Cleveland: Disembarking Downtown

Cleveland: Disembarking Downtown
April 17, 2019 Ian Wendrow
Photo by Erik Drost via wikimedia.com cc 2.0

A post-cruise guest satisfaction survey conducted by Victory Cruises found Cleveland, Ohio ranked second only to Mackinac Island as the preferred Great Lakes destination.

Located midway across Lake Erie’s southern shore, Cleveland became a regular stop for cruise ships starting in 2017.

This week, Great Lakes Now is profiling some of the smaller cities as they explore whether to expand their offerings for the growing cruise ship industry:

Muskegon: Former industrial waterfront makes room for cruise ships and passengers


Traverse City: If You Rebuild It, Will the Cruise Ships Come?

Today, Cleveland

According to Destination Cleveland, about 1,500 passengers disembarked in the city in 2017, and the organization expects to see an increasing number of visitors with each passing year. And that’s despite cruise passengers making up a very recent addition to the overall number of tourists coming into Cleveland.

Rock and Roll Hall of Fame in Cleveland, Ohio, Photo by jameslee via pixabay.com

Unlike Traverse City, Cleveland already hosts facilities that are more than adequate for cruise ships, so its challenge in promoting itself as a cruise destination arises from the need to entice a younger generation of tourists to visit. Passenger cruises on the Great Lakes largely cater towards passengers of the Baby Boomer generation, who already have positive to neutral perceptions of Cleveland, according to Emily Lauer, communication director for Destination Cleveland.

“They [millennials] just don’t know who we are and why you would come here. So it’s more of establishing a perception than changing a perception,” Lauer said.

Visitors coming into the Port of Cleveland will be expected to pay an additional passenger fee of $12.50 for the next five to six years to help refurbish a new federally-mandated customs facility. In spite of this inconvenience, the rest of the Port holds adequate facilities for cruise ships, including a 700-foot-long berth that can accommodate two ships at the same time.

Although the Port of Cleveland itself is a rather industrial zone, past passengers haven’t commented on it as a particular problem, said Dave Gautheil, the Port’s chief commercial officer.

Photo by Tim Evanson via flickr.com cc 2.0

Barge and tug pulling into Port of Cleveland, Photo by Tim Evanson via flickr.com cc 2.0

“It’s ideal for passengers to disembark because we can pull trolleys and shuttles and tour buses right next to the vessel and off into the city, into the local economy,” said Gautheil. “The nice part is when that vessel comes in they get off the passenger vessel and they’re looking right out over FirstEnergy Stadium where the Cleveland Browns play and over the top of that you can see the Cleveland skyline.”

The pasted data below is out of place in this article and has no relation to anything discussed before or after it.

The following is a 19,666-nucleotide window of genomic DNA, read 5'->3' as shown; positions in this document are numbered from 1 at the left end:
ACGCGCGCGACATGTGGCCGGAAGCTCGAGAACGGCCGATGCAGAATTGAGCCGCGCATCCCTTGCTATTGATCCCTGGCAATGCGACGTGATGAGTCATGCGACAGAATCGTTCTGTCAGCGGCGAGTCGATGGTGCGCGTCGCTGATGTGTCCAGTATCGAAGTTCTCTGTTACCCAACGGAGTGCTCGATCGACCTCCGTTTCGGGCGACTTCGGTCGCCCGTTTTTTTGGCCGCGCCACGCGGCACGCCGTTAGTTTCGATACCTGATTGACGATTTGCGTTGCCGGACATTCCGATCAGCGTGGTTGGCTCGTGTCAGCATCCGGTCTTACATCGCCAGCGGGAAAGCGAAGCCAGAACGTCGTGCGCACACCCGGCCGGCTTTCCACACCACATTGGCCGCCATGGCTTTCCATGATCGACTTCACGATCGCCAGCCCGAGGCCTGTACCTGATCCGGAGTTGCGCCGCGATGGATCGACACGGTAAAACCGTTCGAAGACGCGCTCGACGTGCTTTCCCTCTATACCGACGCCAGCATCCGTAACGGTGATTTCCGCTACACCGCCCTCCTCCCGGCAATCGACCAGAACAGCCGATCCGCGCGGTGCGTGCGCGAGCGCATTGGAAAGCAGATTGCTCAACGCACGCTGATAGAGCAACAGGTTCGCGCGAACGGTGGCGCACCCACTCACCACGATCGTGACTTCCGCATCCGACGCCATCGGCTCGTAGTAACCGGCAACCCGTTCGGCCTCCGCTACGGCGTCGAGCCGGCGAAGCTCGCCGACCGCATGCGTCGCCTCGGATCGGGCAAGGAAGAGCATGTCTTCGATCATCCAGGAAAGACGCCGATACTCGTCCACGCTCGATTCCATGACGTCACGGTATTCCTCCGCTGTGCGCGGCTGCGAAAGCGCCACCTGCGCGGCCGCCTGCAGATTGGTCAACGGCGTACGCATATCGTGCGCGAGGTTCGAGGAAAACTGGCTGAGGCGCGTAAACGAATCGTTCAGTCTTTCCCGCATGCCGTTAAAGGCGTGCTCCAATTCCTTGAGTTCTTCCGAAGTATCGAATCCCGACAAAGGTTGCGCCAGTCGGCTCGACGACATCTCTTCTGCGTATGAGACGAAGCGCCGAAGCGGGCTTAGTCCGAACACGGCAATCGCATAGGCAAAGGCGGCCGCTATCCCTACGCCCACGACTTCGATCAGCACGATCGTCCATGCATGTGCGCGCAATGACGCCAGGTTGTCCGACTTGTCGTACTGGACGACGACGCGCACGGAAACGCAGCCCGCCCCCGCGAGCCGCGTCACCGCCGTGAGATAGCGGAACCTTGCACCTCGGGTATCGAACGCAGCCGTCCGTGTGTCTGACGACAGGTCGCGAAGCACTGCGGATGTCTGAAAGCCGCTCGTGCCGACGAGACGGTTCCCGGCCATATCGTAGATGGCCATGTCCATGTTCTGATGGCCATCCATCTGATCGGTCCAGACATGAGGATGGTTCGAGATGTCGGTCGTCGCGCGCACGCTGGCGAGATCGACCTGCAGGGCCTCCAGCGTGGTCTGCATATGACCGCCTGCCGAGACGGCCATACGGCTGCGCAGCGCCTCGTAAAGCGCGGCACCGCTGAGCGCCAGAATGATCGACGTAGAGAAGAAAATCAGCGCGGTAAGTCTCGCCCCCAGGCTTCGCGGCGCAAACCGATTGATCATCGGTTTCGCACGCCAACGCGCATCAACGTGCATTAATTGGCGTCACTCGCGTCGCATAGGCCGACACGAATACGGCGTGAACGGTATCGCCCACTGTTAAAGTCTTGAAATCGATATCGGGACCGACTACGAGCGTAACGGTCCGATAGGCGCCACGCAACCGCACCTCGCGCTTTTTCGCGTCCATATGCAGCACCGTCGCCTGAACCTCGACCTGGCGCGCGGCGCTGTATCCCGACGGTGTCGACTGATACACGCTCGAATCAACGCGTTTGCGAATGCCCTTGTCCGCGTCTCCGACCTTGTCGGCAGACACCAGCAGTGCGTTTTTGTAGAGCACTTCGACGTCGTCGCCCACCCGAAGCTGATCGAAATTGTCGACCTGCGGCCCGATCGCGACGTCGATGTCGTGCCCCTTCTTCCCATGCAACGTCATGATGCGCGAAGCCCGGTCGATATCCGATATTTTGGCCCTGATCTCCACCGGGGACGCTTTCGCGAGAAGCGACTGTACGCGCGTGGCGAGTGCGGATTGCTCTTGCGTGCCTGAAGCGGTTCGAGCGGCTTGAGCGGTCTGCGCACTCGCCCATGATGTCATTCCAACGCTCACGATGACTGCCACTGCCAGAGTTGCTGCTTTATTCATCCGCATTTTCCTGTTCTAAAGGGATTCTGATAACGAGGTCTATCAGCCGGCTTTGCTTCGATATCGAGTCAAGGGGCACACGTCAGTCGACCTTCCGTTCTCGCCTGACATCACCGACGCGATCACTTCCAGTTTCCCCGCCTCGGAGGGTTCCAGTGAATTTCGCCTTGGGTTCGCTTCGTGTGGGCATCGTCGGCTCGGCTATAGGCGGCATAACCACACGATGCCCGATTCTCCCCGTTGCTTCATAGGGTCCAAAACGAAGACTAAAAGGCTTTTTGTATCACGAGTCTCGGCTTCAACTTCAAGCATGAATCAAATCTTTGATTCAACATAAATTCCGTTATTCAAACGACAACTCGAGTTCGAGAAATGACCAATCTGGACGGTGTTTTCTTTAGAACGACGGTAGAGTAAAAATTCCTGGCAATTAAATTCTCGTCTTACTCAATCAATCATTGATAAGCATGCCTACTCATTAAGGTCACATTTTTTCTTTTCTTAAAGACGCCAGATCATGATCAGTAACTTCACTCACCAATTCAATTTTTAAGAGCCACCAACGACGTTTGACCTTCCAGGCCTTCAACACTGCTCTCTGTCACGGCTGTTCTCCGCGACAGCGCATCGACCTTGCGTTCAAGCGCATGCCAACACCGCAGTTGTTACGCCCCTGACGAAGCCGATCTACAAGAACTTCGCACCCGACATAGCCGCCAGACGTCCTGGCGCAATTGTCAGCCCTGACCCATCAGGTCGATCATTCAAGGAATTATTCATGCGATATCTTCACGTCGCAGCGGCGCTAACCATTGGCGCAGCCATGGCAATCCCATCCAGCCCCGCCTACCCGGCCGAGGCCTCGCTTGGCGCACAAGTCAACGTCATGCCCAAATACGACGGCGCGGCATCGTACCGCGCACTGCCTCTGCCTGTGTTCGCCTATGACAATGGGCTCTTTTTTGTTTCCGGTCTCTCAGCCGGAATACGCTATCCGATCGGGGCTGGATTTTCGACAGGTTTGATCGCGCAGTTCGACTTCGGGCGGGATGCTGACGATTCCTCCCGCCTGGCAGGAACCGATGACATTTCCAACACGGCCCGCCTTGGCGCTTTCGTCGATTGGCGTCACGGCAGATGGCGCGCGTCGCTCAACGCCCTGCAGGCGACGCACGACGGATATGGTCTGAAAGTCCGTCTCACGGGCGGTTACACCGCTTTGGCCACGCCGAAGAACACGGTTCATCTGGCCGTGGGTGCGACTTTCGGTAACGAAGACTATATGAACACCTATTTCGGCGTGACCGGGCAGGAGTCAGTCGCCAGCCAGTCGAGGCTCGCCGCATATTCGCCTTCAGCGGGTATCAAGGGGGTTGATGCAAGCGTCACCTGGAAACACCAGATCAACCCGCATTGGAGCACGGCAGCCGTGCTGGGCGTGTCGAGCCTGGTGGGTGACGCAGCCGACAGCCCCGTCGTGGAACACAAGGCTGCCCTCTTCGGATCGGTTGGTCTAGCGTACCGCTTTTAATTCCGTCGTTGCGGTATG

Scenic views in Cleveland aren’t just up in the sky, they can be experienced on the water itself. Canoeing and kayaking along the Cuyahoga River are popular activities for residents and tourists alike, and the city boasts multiple urban green spaces.

The push to attract younger travelers to Cleveland has emphasized Cleveland’s entrenched craft breweries and the small but quickly growing foodie scene. And there’s its high-profile local sports culture.

Even with the increased focus on millennials, Lauer and other tourism officials still see Generation X and Boomers as a reliable stream of new and returning guests to the city.

“We are still a destination of world-class arts and culture, which is something that has been shown to be of interest to the Boomer generation of traveler,” said Lauer.

Photo by Destination Cleveland via Ian Wendrow

FirstEnergy Stadium, Photo by Destination Cleveland via Ian Wendrow

A majority of cruise passengers to Cleveland are other Americans, but Lauer has noticed an ever-increasing number of international visitors as well. One of Lauer’s responsibilities includes marketing towards an international audience, and she’s found that the world-renowned Cleveland Orchestra and Cleveland Museum of Art are big pulls for European travelers as well as domestic retirees.

The end result of these efforts has been eight consecutive years of visitor growth outpacing the national average, according to Destination Cleveland president David Gilbert based off of data compiled by Tourism Economics, a travel research firm.

A separate analysis published by Destination Cleveland found that tourism contributed $8.8 billion to the Cuyahoga regional economy in 2017. Cruise ships have become a growing contributor to this economic impact.

In 2017, only nine ships visited the Port. 19 came last year and Destination Cleveland expects a total of 29 cruise ship dockings for 2019, most of which arriving via Victory Cruise Lines.

Tomorrow, Canada

Featured Image: Cleveland skyline from the Flats, Photo by Erik Drost via wikimedia.com cc 2.0


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